Centerpoint Energy appoints new CFO

Jason Wells has been appointed the new CFO of Centerpoint Energy. He replaces Xia Liu, who bolted in May, after less than a year to become the CFO at WEC Energy. Kristie Colvin, the interim CFO, reverts to her previous role of Chief Accounting Officer.



Mr Wells joins from PG&E Corporation, the embattled California utility. He joined PG&E in 2007 and became CFO in January 2016. PG&E filed for bankruptcy in January 2019 and exited in July 2020, with a newly-reconstituted board. 11 of the 14 directors are new. The CEO, Bill Johnson, stepped down on June 30, having been in the role for only 15 months. The company had also announced plans to move its head office from San Francisco to Oakland.

Mr Wells will receive a base salary of $650,000 and a sign-on equity award of restricted stock units worth $1 million, that will fully vest in two years. The company will also buy his residence in San Francisco and pay for relocation expenses.

Centerpoint appointed Dave Lesar, the former Halliburton CEO, as its new CEO on July 1. Under pressure from activist investor, Elliott Management, the company is slimming down to become more of pure-play utility company.

SEC Filing – Centerpoint Wells appointment

 

Hospitality Group appoints new CFO

RCI Hospitality has promoted Bradley Chhay to CFO, replacing Philip Marshall, who is retiring from that role. Mr Chhay joined the company in November 2015 as Controller. He had previously worked for Live Nation and RigNet.

Mr Chhay, age 36, will have a base salary of $400,000. Mr Marshall, age 70, had been the CFO since May 2007. He will stay on at the company, focusing on income tax matters.

RCI operates adult nightclubs such as Rick’s Cabaret and restaurants and sports bars under the Bombshells brand name. It has 48 units in total, though only 34 were open at the beginning of September. The company’s head office is in NW Houston.

Like other hospitality businesses, it has been hit hard by the pandemic. Revenue for the three months to June 2020 were only a third of revenues from the comparable period, though the company states that business has somewhat recovered since. It managed to generate a positive cash flow in the quarter as a result of deferring payments that are real estate related.

Last year, the company came under fire from anonymous short sellers who alleged a series of related party transactions that were not disclosed in SEC filings. The company conducted an internal review that mostly vindicated ‘Big Rick’, the anonymous blogger. It also strengthened its related party transaction policy and vowed to appoint at least one independent director.

A formal SEC investigation into the company is still ongoing.

So, I find it amazing that the SEC filing announcing Mr Chhay’s appointment also disclosed that his brother holds a $100,000 promissory note from the company. It’s good that the company correctly disclosed it, but it shows the pervasive amount of related party transactions.

 

SEC filing – RCI Hospitality CFO appointment

CFO of publicly-traded midstream company departs

Michael Pearl, the CFO of Western Midstream Partners, will be leaving the company, although the company didn’t say when! Michael Ure, the current CEO, is taking over the CFO duties until a successor is identified.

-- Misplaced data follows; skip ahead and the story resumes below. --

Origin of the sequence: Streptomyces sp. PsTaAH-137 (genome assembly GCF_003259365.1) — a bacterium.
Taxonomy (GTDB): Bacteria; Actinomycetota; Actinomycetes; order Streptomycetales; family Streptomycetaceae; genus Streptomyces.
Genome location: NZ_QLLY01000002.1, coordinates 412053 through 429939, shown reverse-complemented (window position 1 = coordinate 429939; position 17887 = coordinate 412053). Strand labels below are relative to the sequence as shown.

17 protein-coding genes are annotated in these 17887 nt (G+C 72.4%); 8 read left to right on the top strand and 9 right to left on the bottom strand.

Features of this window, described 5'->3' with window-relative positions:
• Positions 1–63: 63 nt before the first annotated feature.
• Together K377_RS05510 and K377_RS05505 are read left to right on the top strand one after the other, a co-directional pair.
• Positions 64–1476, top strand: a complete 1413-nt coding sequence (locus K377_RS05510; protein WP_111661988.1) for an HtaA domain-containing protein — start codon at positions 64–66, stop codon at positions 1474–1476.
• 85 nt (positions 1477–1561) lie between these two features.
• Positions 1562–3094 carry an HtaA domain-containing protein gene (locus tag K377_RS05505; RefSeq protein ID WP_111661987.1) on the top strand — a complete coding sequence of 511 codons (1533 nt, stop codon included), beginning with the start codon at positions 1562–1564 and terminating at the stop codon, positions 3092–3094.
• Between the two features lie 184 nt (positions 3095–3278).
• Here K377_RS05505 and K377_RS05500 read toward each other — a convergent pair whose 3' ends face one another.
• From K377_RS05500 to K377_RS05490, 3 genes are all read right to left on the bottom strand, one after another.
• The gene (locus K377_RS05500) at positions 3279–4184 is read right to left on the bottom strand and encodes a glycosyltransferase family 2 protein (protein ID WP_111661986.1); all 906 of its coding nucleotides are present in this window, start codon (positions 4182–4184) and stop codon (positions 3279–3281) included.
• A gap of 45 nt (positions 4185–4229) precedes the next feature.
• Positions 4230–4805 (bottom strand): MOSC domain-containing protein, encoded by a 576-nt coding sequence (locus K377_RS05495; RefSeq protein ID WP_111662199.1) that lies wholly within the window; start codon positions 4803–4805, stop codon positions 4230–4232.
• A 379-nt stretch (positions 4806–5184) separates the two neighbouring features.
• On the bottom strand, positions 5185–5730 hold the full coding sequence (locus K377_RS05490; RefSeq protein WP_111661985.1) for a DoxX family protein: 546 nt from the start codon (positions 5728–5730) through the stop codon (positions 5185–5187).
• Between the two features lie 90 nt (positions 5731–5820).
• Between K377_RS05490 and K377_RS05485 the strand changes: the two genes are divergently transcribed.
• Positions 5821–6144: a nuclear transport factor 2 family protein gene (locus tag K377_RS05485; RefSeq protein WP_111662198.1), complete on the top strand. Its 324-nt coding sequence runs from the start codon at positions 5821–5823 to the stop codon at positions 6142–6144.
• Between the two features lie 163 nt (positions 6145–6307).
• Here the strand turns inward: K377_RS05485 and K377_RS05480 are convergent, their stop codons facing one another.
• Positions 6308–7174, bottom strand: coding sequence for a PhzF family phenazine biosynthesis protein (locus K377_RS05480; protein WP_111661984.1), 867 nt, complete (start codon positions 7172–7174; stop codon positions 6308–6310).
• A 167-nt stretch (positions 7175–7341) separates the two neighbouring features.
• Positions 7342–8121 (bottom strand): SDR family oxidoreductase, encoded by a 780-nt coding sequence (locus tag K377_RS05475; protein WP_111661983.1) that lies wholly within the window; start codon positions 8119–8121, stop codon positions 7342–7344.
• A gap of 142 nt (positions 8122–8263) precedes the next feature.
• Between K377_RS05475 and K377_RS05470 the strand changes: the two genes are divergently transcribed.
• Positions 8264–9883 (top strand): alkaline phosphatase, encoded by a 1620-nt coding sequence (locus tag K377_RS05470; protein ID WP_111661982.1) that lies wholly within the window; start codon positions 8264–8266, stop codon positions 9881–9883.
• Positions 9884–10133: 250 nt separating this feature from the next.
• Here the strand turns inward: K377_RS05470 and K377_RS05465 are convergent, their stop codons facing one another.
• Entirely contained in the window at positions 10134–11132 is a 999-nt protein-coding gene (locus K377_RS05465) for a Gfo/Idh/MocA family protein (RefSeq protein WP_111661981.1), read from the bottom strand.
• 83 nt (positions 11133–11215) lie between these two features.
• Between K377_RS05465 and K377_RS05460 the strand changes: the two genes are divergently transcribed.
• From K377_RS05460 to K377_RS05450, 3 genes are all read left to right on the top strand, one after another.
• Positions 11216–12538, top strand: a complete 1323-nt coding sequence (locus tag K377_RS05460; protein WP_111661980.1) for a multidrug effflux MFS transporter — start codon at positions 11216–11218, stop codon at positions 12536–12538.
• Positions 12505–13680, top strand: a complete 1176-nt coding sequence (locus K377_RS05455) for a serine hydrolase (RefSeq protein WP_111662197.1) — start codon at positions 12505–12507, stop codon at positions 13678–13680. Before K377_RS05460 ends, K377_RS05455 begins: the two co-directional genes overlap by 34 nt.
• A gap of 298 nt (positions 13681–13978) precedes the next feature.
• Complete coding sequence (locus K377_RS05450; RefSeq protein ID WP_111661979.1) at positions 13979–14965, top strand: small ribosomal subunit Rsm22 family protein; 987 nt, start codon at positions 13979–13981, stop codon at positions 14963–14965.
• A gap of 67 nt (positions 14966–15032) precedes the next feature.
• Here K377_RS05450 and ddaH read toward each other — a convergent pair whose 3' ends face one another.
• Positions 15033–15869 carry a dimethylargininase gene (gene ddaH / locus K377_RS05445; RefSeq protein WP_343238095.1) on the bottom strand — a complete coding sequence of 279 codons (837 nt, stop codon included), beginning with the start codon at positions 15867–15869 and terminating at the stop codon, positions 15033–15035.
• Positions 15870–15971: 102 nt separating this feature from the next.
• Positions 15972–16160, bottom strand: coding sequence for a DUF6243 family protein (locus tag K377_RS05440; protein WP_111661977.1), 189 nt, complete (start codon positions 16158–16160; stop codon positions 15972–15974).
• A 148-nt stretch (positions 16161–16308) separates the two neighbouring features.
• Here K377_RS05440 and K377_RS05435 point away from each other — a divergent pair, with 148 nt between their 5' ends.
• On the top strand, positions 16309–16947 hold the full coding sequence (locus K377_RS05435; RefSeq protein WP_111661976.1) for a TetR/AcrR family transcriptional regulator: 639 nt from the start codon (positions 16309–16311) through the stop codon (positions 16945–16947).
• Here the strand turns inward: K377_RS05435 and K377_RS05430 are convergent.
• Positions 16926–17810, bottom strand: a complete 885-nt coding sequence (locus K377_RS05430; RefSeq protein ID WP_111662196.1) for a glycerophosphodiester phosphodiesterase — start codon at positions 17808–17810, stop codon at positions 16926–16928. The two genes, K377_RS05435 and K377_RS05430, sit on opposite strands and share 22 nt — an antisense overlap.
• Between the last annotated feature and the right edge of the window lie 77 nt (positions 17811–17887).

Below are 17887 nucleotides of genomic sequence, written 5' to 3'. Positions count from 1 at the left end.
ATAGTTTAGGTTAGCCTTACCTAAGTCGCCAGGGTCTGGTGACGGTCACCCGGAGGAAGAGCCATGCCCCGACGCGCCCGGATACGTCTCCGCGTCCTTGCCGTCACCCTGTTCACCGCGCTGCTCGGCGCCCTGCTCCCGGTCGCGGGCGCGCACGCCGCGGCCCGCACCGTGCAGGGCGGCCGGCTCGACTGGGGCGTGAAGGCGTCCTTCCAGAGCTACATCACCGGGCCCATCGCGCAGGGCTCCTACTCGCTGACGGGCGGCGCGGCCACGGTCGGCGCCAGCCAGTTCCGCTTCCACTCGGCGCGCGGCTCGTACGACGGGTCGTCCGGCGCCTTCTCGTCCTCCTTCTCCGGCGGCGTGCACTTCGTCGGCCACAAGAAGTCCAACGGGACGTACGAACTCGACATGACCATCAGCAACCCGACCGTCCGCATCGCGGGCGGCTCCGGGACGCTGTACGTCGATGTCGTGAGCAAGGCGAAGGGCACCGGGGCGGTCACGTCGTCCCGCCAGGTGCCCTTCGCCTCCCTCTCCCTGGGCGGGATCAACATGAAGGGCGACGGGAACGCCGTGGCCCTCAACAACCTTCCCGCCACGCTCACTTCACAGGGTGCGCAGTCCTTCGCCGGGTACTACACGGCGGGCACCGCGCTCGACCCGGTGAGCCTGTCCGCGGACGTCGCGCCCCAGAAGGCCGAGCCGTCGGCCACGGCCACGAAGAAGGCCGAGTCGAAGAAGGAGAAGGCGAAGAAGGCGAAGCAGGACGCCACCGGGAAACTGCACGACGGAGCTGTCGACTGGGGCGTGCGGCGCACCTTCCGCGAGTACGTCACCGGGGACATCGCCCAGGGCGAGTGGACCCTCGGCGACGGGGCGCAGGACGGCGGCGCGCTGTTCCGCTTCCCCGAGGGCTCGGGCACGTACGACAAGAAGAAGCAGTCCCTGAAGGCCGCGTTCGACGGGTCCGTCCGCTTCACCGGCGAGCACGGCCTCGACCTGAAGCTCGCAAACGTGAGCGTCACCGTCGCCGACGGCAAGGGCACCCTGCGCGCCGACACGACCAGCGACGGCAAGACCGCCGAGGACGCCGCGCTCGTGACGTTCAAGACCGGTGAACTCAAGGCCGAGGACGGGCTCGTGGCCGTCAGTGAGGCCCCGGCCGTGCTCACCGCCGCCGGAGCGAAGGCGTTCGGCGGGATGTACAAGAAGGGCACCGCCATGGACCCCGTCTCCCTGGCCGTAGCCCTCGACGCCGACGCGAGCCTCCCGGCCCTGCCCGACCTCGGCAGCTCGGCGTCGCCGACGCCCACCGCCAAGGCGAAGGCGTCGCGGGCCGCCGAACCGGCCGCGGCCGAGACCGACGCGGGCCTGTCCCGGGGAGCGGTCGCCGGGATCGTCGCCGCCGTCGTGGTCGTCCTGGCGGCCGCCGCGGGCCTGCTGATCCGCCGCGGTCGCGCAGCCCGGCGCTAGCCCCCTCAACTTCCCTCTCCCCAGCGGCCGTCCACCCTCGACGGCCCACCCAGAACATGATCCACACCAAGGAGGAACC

Western Midstream is a master limited partnership that went public in 2008 as a subsidiary of Anadarko. It’s now owned by Occidental, following its takeover of Anadarko last year. It has its head office in The Woodlands.

Mr Pearl joined Anadarko in 2004. He was the CFO of the general partner of Western Midstream for two years straddling the IPO.  After that, he held senior financial roles in Anadarko until he became the CFO of Western Midstream in October 2019. His base salary was $455,000.

In August 2019, ahead of his proposed appointment, Mr Pearl entered into a retention agreement that provided for three cash payments of $261,000 each, to be paid in February 2020, August 2020 and February 2021. If he was terminated without cause, the unpaid amounts would vest. In signing the retention agreement, Mr Pearl waived his right to additional severance payments.

SEC filing – Pearl departure

 

Former CEO of Houston public company arrested for securities fraud

Jeff Hastings, the former CEO of SAExploration, has been arrested in Anchorage, Alaska on charges of wire fraud and securities fraud. He will face charges in the Southern District of New York.



SAEX is a seismic company that had significant operations in Alaska. It is based in west Houston and recently filed for Chapter 11 bankruptcy Back in February, the company restated its financial results, going back to 2014. It alleged that Hastings and former CFO Brent Whiteley misappropriated nearly $17 million between 2012 and 2019.

Whiteley hasn’t been charged with any crimes. In the FBI complaint, he is named as ‘Co-conspirator 1″. The FBI states he has ‘agreed to assist law enforcement, in part, in hopes of entering into a cooperation agreement with the Government’.

Two other co-conspirators are mentioned in the complaint, by title, though not by name. Brian Beatty, the founder and COO until December 2019, is ‘CC-2’. Michael Scott, the VP of Operations is ‘CC-3’. He resigned from his position at SAEX on September 14.

The Scheme

The complaint alleges that the scheme began in February 2015 when the CEO and CFO discussed ways for SAEX to take advantage of tax credits offered to seismic companies by the State of Alaska to help offset the costs of exploring for oil and gas in the state. The problem for Hastings and Whiteley was that the Board of SAEX was against the idea of the company operating its own data library.